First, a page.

Restoring Tax Credits = Revitalization for Businesses and Housing in Rocky Mount, NC

Could Rocky Mount become the next “wine country” stop off the interstate? Well, maybe not “wine country,” but could Rocky Mount become a future hotspot for microbreweries, craft ales and beer gardens? Could there be a future where tourists traveling along I-95 would stop at the Rocky Mount exit to take a short excursion to tour independent breweries?

NC Governor Pat McCrory said he could picture this and other possibilities of a bright future for Rocky Mount--- particularly with the recent development of the Brewmill project.

What Does The Tax Credit Mean For Revitalization?

While the Brewmill project was already approved before historic tax credits  were stopped, it will be difficult for similar projects and visions to take hold without reinstating the historic tax credit. Governor McCrory visited Rocky Mount on Feb. 13 and toured the area’s renovation success stories, including the Douglas Block in downtown Rocky Mount. The visit was used to draw attention to the importance of  tax credits that encourage economic development by providing additional incentive to restore older, historic buildings. The credits expired at the end of 2014, and McCrory wants to bring them back. Many developers have also used these tax credits to transform these older buildings into loft apartments or shopping areas.  (You can read more about the tax credits in this article that, by the way, mentions Rocky Mount. )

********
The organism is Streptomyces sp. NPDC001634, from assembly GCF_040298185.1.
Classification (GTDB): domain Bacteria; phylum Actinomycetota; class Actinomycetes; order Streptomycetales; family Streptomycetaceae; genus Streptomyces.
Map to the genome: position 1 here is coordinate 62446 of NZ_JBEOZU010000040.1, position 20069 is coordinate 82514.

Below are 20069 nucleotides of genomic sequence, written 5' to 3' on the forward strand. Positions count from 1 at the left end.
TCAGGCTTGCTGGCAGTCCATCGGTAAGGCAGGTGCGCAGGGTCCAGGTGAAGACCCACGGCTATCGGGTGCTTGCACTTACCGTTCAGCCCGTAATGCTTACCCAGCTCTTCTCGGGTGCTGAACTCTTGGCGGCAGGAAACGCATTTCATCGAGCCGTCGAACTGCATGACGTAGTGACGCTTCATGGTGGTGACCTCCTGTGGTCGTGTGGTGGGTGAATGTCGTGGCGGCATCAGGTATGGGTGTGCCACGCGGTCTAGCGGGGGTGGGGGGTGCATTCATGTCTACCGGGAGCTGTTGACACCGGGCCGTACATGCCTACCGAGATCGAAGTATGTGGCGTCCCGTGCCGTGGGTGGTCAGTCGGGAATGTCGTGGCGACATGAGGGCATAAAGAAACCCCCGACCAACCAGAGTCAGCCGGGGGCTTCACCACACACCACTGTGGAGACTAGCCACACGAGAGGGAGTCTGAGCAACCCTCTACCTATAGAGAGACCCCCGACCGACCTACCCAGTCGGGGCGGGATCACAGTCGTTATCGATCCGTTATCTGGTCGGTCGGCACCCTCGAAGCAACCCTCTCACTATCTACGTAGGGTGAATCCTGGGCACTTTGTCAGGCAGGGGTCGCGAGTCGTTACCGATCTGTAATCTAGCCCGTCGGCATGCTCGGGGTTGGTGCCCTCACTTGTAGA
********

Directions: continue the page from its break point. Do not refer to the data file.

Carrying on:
McCrory’s message was simple: The  historic tax credits have helped breathe economic life into empty buildings across North Carolina. In addition, when a city center is renovated, it is much easier to attract larger industries and businesses.  Restoring this historic preservation tax credit was a highlight in McCrory’s “State of the State” address. The Governor said that this preservation tax credit can help revitalize main streets and town centers.  Since 1998, these tax credits have brought $1.5 billion in private investment dollars to North Carolina, and these projects have taken place in 90 of North Carolina’s 100 counties and have frequently attracted out-of-state investors.

North Carolina may also face competition from neighboring states that also offer historic tax incentives at a rate equal to or higher than that of North Carolina – particularly Virginia, which has a large number of completed historic tax credit projects. In Nash and Edgecombe counties alone, the tax credits contributed $35 million worth of investments, according to an article in the Rocky Mount Telegram.

While in town, the Governor visited the site of the Rocky Mount Brewmill project, the Bath Place artisanal soap store in the historic Douglas Block of downtown Rocky Mount, and the Imperial Centre. All of these projects were beneficiaries of the historic tax credit.

During a press conference at the Imperial Centre, McCrory  said that revitalization was a process that spreads block-by-block, and these renovations will help attract other economic development opportunities. The governor even hinted—not mentioning specifics--- that Rocky Mount is being considered for a  major industry.

Want to help revitalize Rocky Mount, NC? Sign a petition calling for the reinstatement of the historic tax credit program by visiting: www.historictaxcredits.org. 

Watch this short recap of the governor's visit.


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